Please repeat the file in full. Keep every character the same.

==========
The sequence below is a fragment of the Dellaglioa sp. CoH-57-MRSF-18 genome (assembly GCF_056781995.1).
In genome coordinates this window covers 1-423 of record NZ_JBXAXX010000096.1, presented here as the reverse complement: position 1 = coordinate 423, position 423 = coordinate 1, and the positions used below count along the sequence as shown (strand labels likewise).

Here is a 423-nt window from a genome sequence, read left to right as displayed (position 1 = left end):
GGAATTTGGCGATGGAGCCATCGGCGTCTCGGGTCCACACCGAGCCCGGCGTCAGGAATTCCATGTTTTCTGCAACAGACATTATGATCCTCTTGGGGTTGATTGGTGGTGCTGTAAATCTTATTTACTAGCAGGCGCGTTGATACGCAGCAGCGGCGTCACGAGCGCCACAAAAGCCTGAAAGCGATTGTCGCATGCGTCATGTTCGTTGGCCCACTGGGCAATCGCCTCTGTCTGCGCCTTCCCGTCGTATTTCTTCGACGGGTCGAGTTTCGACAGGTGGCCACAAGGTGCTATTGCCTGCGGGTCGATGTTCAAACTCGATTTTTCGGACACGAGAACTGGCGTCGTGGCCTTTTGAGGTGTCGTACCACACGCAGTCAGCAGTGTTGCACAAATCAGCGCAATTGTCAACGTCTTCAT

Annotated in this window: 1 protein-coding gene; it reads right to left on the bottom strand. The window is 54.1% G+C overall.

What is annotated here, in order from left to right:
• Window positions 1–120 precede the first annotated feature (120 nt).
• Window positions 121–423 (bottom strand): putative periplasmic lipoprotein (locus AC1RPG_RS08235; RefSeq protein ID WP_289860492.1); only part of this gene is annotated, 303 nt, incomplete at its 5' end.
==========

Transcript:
The sequence below is a fragment of the Dellaglioa sp. CoH-57-MRSF-18 genome (assembly GCF_056781995.1).
In genome coordinates this window covers 1-423 of record NZ_JBXAXX010000096.1, presented here as the reverse complement: position 1 = coordinate 423, position 423 = coordinate 1, and the positions used below count along the sequence as shown (strand labels likewise).

Here is a 423-nt window from a genome sequence, read left to right as displayed (position 1 = left end):
GGAATTTGGCGATGGAGCCATCGGCGTCTCGGGTCCACACCGAGCCCGGCGTCAGGAATTCCATGTTTTCTGCAACAGACATTATGATCCTCTTGGGGTTGATTGGTGGTGCTGTAAATCTTATTTACTAGCAGGCGCGTTGATACGCAGCAGCGGCGTCACGAGCGCCACAAAAGCCTGAAAGCGATTGTCGCATGCGTCATGTTCGTTGGCCCACTGGGCAATCGCCTCTGTCTGCGCCTTCCCGTCGTATTTCTTCGACGGGTCGAGTTTCGACAGGTGGCCACAAGGTGCTATTGCCTGCGGGTCGATGTTCAAACTCGATTTTTCGGACACGAGAACTGGCGTCGTGGCCTTTTGAGGTGTCGTACCACACGCAGTCAGCAGTGTTGCACAAATCAGCGCAATTGTCAACGTCTTCAT

Annotated in this window: 1 protein-coding gene; it reads right to left on the bottom strand. The window is 54.1% G+C overall.

What is annotated here, in order from left to right:
• Window positions 1–120 precede the first annotated feature (120 nt).
• Window positions 121–423 (bottom strand): putative periplasmic lipoprotein (locus AC1RPG_RS08235; RefSeq protein ID WP_289860492.1); only part of this gene is annotated, 303 nt, incomplete at its 5' end.